Wearables take center stage at CES but not with consumers
The 2015 Consumer Electronics Show will kick off once again in the first week of January in Las Vegas, giving us a taste of what we can expect in the consumer electronics market this year. After a timid debut in 2014, wearables are expected to play a starring role alongside connected homes, 4K ultra HD TVs, augmented reality devices and drones.
Smartwatch penetration has registered at just 1% in recent Kantar Worldpanel ComTech surveys, including in the US upon the September 2014 rollout of Apple Watch and in Great Britain among 10,000 consumers in November. With many wearables vendors entering this market, finding what makes consumers tick will be key to any brand's success.
Sadly, for those vendors hoping that smartwatches will do for them what tablets could not - deliver good margins and revenue - the road to success will not be easy.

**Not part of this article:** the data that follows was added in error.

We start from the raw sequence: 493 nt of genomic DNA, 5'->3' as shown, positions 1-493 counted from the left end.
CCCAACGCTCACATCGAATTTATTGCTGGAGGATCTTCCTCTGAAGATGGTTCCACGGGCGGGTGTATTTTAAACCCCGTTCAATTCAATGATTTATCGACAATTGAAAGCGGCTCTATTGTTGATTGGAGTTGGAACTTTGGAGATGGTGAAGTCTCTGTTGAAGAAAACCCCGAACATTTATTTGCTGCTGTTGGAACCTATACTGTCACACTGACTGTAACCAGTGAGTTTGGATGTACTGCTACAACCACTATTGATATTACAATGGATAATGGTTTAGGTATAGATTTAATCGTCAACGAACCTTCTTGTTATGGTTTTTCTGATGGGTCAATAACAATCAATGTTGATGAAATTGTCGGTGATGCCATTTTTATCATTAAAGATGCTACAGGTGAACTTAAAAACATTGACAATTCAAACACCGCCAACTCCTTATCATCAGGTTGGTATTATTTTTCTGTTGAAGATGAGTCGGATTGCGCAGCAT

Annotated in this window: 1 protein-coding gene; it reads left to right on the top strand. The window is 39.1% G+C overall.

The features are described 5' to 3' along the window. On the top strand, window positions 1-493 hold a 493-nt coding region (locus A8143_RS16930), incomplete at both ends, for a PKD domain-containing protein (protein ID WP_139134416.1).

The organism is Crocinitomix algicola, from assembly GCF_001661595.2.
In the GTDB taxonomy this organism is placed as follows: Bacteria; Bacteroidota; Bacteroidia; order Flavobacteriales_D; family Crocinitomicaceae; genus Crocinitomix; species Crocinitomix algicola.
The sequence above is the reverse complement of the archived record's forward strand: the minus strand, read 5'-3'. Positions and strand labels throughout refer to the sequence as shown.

In Great Britain, 84% of the consumers interviewed in November were not planning to buy a smartwatch. When asked why, the answer seemed quite obvious: "My phone does all I need," said 41% of our panel.
The consumers who were interested in a smartwatch put a long battery life at the top of their requirements (72%). A premium design came second at 44%.
When it comes to functionality, notifications were a must-have (47%), while consumers seem to feel a similar need for a music player (27%), SMS/messaging and navigation (both 26%).
Even once the checklist is met, British consumers do not seem willing to spend a lot of money on a smartwatch: 35% were prepared to spend less than $150.
While ecosystem owners might be counting on smartwatches to lure users away from their competitors, we found that only 4% of our British panel were ready to change their smartphone OS to match their smartwatch.
So, as we walk past the many stands in Las Vegas that will show smartwatches, smartbands and more, let's remember this reality check courtesy of our British panel: consumers want cheap, elegant, durable and compatible gadgets!
Recent US, GB data suggest smartwatches have yet to catch on.